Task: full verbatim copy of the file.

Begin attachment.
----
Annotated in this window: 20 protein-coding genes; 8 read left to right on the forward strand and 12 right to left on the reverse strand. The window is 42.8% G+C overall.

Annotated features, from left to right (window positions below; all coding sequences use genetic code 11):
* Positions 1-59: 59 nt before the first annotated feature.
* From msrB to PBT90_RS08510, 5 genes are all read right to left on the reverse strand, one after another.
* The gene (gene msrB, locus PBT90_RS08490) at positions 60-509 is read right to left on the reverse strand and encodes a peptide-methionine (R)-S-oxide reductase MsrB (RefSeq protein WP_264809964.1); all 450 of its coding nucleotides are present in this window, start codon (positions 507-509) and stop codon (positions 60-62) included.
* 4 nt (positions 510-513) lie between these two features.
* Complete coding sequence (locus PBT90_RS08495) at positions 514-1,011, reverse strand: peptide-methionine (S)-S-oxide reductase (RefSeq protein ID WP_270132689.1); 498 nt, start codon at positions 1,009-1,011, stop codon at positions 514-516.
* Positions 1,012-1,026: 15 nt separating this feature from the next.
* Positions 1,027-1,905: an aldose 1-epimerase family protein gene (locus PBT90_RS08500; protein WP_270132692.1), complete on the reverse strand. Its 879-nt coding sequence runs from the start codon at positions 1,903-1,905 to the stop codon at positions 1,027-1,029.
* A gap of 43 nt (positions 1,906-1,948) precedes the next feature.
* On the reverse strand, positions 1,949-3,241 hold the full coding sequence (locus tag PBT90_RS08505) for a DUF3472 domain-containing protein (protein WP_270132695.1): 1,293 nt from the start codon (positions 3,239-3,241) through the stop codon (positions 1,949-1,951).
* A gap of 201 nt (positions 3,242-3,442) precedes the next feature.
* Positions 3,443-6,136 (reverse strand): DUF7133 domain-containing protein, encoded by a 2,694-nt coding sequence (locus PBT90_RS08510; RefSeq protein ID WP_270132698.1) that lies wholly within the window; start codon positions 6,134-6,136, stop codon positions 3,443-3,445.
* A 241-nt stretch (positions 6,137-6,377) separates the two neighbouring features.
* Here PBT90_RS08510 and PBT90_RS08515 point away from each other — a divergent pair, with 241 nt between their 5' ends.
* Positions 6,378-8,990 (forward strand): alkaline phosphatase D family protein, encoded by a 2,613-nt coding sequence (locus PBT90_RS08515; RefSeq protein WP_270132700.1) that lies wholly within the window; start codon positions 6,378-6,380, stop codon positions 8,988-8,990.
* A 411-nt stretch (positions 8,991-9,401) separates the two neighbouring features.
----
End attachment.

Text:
Annotated in this window: 20 protein-coding genes; 8 read left to right on the forward strand and 12 right to left on the reverse strand. The window is 42.8% G+C overall.

Annotated features, from left to right (window positions below; all coding sequences use genetic code 11):
* Positions 1-59: 59 nt before the first annotated feature.
* From msrB to PBT90_RS08510, 5 genes are all read right to left on the reverse strand, one after another.
* The gene (gene msrB, locus PBT90_RS08490) at positions 60-509 is read right to left on the reverse strand and encodes a peptide-methionine (R)-S-oxide reductase MsrB (RefSeq protein WP_264809964.1); all 450 of its coding nucleotides are present in this window, start codon (positions 507-509) and stop codon (positions 60-62) included.
* 4 nt (positions 510-513) lie between these two features.
* Complete coding sequence (locus PBT90_RS08495) at positions 514-1,011, reverse strand: peptide-methionine (S)-S-oxide reductase (RefSeq protein ID WP_270132689.1); 498 nt, start codon at positions 1,009-1,011, stop codon at positions 514-516.
* Positions 1,012-1,026: 15 nt separating this feature from the next.
* Positions 1,027-1,905: an aldose 1-epimerase family protein gene (locus PBT90_RS08500; protein WP_270132692.1), complete on the reverse strand. Its 879-nt coding sequence runs from the start codon at positions 1,903-1,905 to the stop codon at positions 1,027-1,029.
* A gap of 43 nt (positions 1,906-1,948) precedes the next feature.
* On the reverse strand, positions 1,949-3,241 hold the full coding sequence (locus tag PBT90_RS08505) for a DUF3472 domain-containing protein (protein WP_270132695.1): 1,293 nt from the start codon (positions 3,239-3,241) through the stop codon (positions 1,949-1,951).
* A gap of 201 nt (positions 3,242-3,442) precedes the next feature.
* Positions 3,443-6,136 (reverse strand): DUF7133 domain-containing protein, encoded by a 2,694-nt coding sequence (locus PBT90_RS08510; RefSeq protein ID WP_270132698.1) that lies wholly within the window; start codon positions 6,134-6,136, stop codon positions 3,443-3,445.
* A 241-nt stretch (positions 6,137-6,377) separates the two neighbouring features.
* Here PBT90_RS08510 and PBT90_RS08515 point away from each other — a divergent pair, with 241 nt between their 5' ends.
* Positions 6,378-8,990 (forward strand): alkaline phosphatase D family protein, encoded by a 2,613-nt coding sequence (locus PBT90_RS08515; RefSeq protein WP_270132700.1) that lies wholly within the window; start codon positions 6,378-6,380, stop codon positions 8,988-8,990.
* A 411-nt stretch (positions 8,991-9,401) separates the two neighbouring features.